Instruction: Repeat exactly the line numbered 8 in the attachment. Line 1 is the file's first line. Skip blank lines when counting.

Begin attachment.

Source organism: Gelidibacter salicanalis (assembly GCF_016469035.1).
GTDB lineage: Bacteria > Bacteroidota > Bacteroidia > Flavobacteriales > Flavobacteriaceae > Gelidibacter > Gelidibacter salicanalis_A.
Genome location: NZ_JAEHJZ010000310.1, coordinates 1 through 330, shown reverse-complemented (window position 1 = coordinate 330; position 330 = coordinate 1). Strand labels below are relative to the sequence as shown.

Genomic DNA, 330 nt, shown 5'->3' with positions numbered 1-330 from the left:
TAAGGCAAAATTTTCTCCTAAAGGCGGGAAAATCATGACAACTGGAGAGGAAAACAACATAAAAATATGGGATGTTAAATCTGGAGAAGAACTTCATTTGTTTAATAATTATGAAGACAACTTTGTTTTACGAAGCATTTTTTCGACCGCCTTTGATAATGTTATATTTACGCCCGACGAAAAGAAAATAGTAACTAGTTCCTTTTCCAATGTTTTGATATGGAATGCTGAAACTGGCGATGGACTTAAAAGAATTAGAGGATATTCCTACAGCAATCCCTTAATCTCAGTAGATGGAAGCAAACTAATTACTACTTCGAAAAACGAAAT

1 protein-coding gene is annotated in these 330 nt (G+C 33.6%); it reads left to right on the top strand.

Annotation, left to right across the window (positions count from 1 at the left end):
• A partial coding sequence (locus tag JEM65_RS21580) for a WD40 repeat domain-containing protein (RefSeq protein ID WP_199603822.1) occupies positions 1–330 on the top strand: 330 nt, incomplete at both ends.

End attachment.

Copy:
• A partial coding sequence (locus tag JEM65_RS21580) for a WD40 repeat domain-containing protein (RefSeq protein ID WP_199603822.1) occupies positions 1–330 on the top strand: 330 nt, incomplete at both ends.